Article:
Welcome to my quick Namibia travel guide! I’m Anna – a free spirited world citizen with a massive passion to create. That’s me in a nutshell. Growing up in the center of Europe (Belgium) gave me a huge advantage to travel to many European countries.
Once I got really comfortable with stepping out of my comfort zone I was totally hooked. I was born in Poland, moved to Paris at the age of 18 and lived in Australia for a while. By travelling I discovered so much, not only about other cultures, but also about myself.
To me travel is the most important and timeless investment of knowledge you will ever find. Because let’s face it – is there truly anything more interesting and timeless than exploring the planet we are all coexisting on?
I wanted to visit Namibia because of the accomplished duo of photographers @helloemilie and @jasoncharleshill who actually inspired me to join them on their creative adventure. Namibia feels extremely peaceful and welcoming. It’s one of those off-the-beaten-track destinations where you can literally drive around for hours without seeing a single soul.
The only sound you’ll hear all day is one of your tires hitting the coarse gravel roads. Sounds adventurous, right? Did you know that Namibia is the second least densely populated country in the world with the biggest and oldest sand dunes? I think that’s a very good selling point.
No to mention the rock formations and pristine beaches Namibia has to offer. With almost zero light pollution you will also get the opportunity to enjoy the milky way in the most spectacular way possible.
Namibia Travel Guide: My 10 Day Journey
My 10 day journey kicked off in Namib Naukluft National Park where I got the chance to explore the Sossusvlei including the famous sand dunes. Brace yourself: Sossusvlei is waaay better in real life. Pictures don’t do it justice. It’s hard to comprehend that places like this actually exist.
After a few nights of camping and being woken up by a group of hungry jackals (yikes!) in Sesriem Camp, I visited Swakopmund. This colonial looking gem is nested right between the desert and the sea. It homes a fair amount of flamingos, fresh fish restaurants and seaside promenades. A fantastic, more luxurious place to spend a night or two.
Spitzkoppe, my next destination, showed me a completely different scenario. The 20 million year old massive granite peaks are called ‘The Matterhorn of Namibia’ for a reason. Dramatic, screensaver worthy views guaranteed!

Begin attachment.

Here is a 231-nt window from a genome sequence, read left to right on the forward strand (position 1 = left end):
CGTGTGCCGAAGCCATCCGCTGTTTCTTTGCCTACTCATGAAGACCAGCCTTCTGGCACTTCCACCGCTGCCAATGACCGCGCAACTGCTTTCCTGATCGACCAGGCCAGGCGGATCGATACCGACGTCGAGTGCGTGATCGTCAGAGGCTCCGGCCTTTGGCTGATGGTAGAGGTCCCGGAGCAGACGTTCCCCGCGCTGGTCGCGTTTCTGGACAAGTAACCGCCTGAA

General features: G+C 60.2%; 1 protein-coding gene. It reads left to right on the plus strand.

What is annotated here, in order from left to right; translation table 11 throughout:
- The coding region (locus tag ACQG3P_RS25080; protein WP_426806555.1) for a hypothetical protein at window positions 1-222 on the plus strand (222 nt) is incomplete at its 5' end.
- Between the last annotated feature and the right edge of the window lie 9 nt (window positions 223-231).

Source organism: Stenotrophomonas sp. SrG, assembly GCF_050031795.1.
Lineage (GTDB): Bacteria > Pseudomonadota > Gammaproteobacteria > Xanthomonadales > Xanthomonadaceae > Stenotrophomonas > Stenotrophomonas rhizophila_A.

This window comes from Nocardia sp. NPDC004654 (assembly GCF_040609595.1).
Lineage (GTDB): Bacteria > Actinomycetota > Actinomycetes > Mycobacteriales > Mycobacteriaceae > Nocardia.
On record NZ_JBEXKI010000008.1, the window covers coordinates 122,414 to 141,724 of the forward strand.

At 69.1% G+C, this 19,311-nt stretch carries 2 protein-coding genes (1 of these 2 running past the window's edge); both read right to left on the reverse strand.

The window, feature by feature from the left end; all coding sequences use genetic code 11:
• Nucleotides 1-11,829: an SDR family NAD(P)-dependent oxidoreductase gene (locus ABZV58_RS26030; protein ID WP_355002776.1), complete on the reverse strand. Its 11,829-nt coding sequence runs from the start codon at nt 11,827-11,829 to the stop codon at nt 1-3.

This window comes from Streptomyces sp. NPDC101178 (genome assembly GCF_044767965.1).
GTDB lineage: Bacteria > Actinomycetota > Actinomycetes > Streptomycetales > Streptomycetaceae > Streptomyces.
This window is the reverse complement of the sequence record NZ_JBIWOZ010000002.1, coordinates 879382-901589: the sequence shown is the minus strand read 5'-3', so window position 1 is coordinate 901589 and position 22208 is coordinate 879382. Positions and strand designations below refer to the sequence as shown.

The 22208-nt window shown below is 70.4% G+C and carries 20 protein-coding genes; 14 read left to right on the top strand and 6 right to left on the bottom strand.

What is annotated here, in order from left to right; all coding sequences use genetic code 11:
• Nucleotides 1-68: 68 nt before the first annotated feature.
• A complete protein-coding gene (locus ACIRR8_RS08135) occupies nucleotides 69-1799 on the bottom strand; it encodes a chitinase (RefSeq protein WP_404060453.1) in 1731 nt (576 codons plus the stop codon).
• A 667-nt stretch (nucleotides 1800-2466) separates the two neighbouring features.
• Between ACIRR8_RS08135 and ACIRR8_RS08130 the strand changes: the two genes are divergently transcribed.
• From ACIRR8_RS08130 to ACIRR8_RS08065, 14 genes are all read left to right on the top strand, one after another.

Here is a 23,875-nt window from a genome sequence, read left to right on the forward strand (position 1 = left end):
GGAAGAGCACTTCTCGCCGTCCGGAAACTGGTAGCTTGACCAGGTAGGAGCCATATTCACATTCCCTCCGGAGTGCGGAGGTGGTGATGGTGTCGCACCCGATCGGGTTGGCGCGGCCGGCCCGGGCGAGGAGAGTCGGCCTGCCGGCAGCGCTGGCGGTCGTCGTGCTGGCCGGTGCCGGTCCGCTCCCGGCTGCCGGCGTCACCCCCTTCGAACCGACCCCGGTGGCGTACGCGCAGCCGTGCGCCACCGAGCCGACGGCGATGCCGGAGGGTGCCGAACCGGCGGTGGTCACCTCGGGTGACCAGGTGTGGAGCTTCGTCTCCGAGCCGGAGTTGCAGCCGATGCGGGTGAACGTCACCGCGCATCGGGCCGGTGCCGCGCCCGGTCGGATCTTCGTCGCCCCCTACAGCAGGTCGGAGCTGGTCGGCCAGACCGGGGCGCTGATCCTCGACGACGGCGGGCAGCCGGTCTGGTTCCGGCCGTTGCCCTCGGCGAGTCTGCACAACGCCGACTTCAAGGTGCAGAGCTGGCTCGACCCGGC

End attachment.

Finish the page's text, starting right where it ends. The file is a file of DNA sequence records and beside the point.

Now, Namibia truly ‘had me’ at wild life. The game drives started in Hobatere at the Etosha National Park. If you haven’t done a safari before, you’re in for a real treat. Picture twenty (if not more!) elephants gathered at the waterhole during sunset or a mama lion feeding three baby cubs. It’s an image straight out of a children’s story book.
One of Namibia’s most cherished attractions are the Twyfelfontein rock engravings found in Damaraland. I found it very interesting to learn more about the ancient tribes and their history while visiting the open air museum.
Favourite Places and Memories on this Journey
Sossusvlei is photography wise the most magical place I have ever seen. I was fortunate enough to experience it for two days and to photograph the dead trees during sunrise, sunset and midday. The light and temperature changes by the hour, creating the most versatile setting to shoot pictures.
By the end of my trip I got to see the place from a helicopter and was literally blown away by its beauty. I would say Sossusvlei along with Spitzkoppe and Etosha National Park are definitely the most memorable places I have visited in Namibia. I highly recommend all three!
My favorite memory of Namibia was meeting the Himba tribe. One of our tour guides grew up in the tribe and introduced us to his family. Talking to the women in particular truly opened my eyes and made me refresh some important key values in life. We need to stop stressing ourselves out by our fast paced and commerce based lifestyles.
The Himba-people clearly live in the now. They don’t possess much but they also don’t pollute their minds by worrying about it. They thrive on human connection and live in harmony with nature. The present lifestyle of the tribe is such an inspiration for all of us. I loved hanging out with them.
The Amazing People of Namibia
Although many Namibians view tourism as their only source of income, they don’t come across as too pushy. On the contrary, the locals take pride in truly delivering outstanding handcrafted (art) work and show genuine gratitude for those who appreciate it.
I have seen a huge contrast in Namibia. The good and the bad, a lot of poverty and sorrow but also a lot of abundance, joy and compassion. Corny as it sounds, it’s always the little moments that stick.
It’s our tour guide carefully storing our leftovers to share with a local farmer. That little boy in a ripped Emirates-Tee smiling from ear to ear after being gifted pencils or a random student at the airport kindly offering me her bag of skittles ‘because your flight got delayed and I wanted to cheer you up.’ It’s been a rollercoaster of emotions and endless gratitude!
Namibia Travel Guide: Key Tips to Remember
Make sure you bring enough layers. It was freezing in the mornings and super hot during the day. For some weird reason my lips were dry all the time, so stacking up on lip balm is not a bad idea.
If you’re bringing your camera gear, make sure you can clean it too. The fine sand and dust can damage your lens and camera sensor. Drones are only allowed in some parts of Namibia, so make sure you do some research before you fly one up. Renting a 4×4 with a removable roof top is a great way to explore this versatile destination.